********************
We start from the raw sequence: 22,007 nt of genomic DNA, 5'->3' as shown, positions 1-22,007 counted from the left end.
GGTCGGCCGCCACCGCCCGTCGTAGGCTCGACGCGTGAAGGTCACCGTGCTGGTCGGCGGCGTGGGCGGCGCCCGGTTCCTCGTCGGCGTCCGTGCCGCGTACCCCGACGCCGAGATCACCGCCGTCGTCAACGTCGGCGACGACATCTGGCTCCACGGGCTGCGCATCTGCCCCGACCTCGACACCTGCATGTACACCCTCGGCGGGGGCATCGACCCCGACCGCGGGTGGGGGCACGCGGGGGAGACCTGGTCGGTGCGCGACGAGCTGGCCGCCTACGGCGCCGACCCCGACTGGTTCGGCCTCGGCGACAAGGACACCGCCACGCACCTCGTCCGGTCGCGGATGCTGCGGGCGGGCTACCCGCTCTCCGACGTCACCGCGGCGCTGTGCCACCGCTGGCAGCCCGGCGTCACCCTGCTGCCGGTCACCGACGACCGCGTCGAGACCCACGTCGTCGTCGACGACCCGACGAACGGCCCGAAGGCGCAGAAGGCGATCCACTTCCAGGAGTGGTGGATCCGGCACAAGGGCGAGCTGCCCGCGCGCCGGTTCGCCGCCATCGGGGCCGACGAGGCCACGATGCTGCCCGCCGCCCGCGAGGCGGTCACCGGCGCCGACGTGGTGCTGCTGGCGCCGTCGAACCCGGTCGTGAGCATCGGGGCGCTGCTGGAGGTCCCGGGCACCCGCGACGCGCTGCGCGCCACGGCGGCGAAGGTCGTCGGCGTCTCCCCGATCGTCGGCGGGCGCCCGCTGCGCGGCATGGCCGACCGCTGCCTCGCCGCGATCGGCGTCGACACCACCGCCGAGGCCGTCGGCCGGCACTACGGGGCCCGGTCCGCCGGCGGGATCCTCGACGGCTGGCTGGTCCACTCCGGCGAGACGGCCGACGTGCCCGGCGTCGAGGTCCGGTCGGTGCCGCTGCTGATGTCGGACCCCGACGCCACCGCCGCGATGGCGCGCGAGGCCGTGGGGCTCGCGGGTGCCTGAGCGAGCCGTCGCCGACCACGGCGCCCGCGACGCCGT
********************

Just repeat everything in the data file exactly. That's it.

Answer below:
We start from the raw sequence: 22,007 nt of genomic DNA, 5'->3' as shown, positions 1-22,007 counted from the left end.
GGTCGGCCGCCACCGCCCGTCGTAGGCTCGACGCGTGAAGGTCACCGTGCTGGTCGGCGGCGTGGGCGGCGCCCGGTTCCTCGTCGGCGTCCGTGCCGCGTACCCCGACGCCGAGATCACCGCCGTCGTCAACGTCGGCGACGACATCTGGCTCCACGGGCTGCGCATCTGCCCCGACCTCGACACCTGCATGTACACCCTCGGCGGGGGCATCGACCCCGACCGCGGGTGGGGGCACGCGGGGGAGACCTGGTCGGTGCGCGACGAGCTGGCCGCCTACGGCGCCGACCCCGACTGGTTCGGCCTCGGCGACAAGGACACCGCCACGCACCTCGTCCGGTCGCGGATGCTGCGGGCGGGCTACCCGCTCTCCGACGTCACCGCGGCGCTGTGCCACCGCTGGCAGCCCGGCGTCACCCTGCTGCCGGTCACCGACGACCGCGTCGAGACCCACGTCGTCGTCGACGACCCGACGAACGGCCCGAAGGCGCAGAAGGCGATCCACTTCCAGGAGTGGTGGATCCGGCACAAGGGCGAGCTGCCCGCGCGCCGGTTCGCCGCCATCGGGGCCGACGAGGCCACGATGCTGCCCGCCGCCCGCGAGGCGGTCACCGGCGCCGACGTGGTGCTGCTGGCGCCGTCGAACCCGGTCGTGAGCATCGGGGCGCTGCTGGAGGTCCCGGGCACCCGCGACGCGCTGCGCGCCACGGCGGCGAAGGTCGTCGGCGTCTCCCCGATCGTCGGCGGGCGCCCGCTGCGCGGCATGGCCGACCGCTGCCTCGCCGCGATCGGCGTCGACACCACCGCCGAGGCCGTCGGCCGGCACTACGGGGCCCGGTCCGCCGGCGGGATCCTCGACGGCTGGCTGGTCCACTCCGGCGAGACGGCCGACGTGCCCGGCGTCGAGGTCCGGTCGGTGCCGCTGCTGATGTCGGACCCCGACGCCACCGCCGCGATGGCGCGCGAGGCCGTGGGGCTCGCGGGTGCCTGAGCGAGCCGTCGCCGACCACGGCGCCCGCGACGCCGT